Of course, he would have called them “caps,” but what he kept on the rack in the hallway were, to me, always “hats.” They were arrayed on one of those crisscrossed wooden hat racks that accordioned in and out, forming a series of wooden diamonds, which was almost invisible against the dark wooden paneling of the hallway.
When I was five, I went with my mom and her parents on a road trip to Arkansas to check on some land my grandfather owned. Somewhere in East Texas (maybe Carthage, maybe Center, maybe Tyler, maybe somewhere along the road at a random gas station) my grandfather and I bought matching hats. They were strange hats, shaped like the baseball caps worn by Willie Stargell’s Pittsburgh Pirates of the mid-seventies, but woven out of a material like dried palm leaves. My grandfather and I wore them proudly the whole trip. Then, when my mom and I got home, I hung mine up on the rack in the hallway, next to all my dad’s hats. After my grandfather died, my dad wound up with his hat. He wore it all the time and even hung it on the peg right next to mine. But I don’t remember us ever wearing them at the same time.
When I was seven or eight—I had to be under 10 because my grandfather was still alive—my dad was with us in Hemphill, Texas, at my mother’s parents’ house. Dad didn’t always go up there with my mom and me, but I don’t ever remember a time when Mom went alone and he and I stayed behind in Orange. Anyway, in Hemphill, at my grandparent’s house, we all slept in the back room. There was no bedside table, just two huge beds sandwiching a smaller, lower one in the middle. To keep his things together, my dad tied his watch up in the cord that hung down from the blinds on his side of the bed. But, there, on the floor, were his wallet and keys and change, safely ensconced inside his upturned hat.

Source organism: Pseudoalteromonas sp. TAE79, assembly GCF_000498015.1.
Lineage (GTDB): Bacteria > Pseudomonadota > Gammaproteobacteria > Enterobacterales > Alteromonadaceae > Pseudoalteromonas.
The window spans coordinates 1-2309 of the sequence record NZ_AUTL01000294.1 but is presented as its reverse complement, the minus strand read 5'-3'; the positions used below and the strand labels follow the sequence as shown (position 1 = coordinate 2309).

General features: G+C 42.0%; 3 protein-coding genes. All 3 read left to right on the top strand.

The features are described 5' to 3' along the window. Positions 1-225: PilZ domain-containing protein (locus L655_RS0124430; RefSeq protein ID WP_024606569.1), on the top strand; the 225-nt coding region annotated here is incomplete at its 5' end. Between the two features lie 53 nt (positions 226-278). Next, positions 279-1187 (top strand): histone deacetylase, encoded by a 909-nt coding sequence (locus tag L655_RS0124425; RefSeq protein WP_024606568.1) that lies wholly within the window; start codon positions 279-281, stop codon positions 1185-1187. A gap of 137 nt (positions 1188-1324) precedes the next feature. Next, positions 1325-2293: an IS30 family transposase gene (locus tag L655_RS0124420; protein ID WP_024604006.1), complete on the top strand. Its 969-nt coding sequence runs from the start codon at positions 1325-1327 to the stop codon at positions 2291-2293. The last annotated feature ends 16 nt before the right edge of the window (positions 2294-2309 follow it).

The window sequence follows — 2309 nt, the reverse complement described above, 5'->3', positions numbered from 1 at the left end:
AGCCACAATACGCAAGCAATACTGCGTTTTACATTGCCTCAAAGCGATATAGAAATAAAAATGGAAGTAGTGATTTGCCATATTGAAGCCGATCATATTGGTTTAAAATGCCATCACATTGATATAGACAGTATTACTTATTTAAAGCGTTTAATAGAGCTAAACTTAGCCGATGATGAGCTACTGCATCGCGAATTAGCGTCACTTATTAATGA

When I was 35 and had begun teaching at The Kinkaid School in Houston, I struggled to buy my dad a Father’s Day gift that wasn’t a bottle of Old Spice or a plaid short-sleeved shirt with a pocket. That year, I bought him a Kinkaid hat. It was half-price at the school bookstore. It was white with two thin stripes of color, purple and gold, across the front. But it didn’t just have the school name embroidered across the front. No, it said “Kinkaid Football.” But, I bought it anyway. Dad loved the hat, wore it until the bill turned yellow from sweat, and always kept it hanging on the far right end of the hat rack, where it was handiest.
My dad is gone now, and my hat collection now hangs on the back of the mudroom door in my own house, on my own hat rack, this one white metal. There are hats from Hawaii, hats celebrating the Astros, the Texans, and the Longhorns, and a Washington and Lee Law hat—all of them forming a record of my life, rendered in cotton canvas. And whenever I’m headed out the back door I grab a hat, remembering how my dad never left home without one.
And as I put mine on, he’s right there, whispering in my ear: “You know those are caps, right?”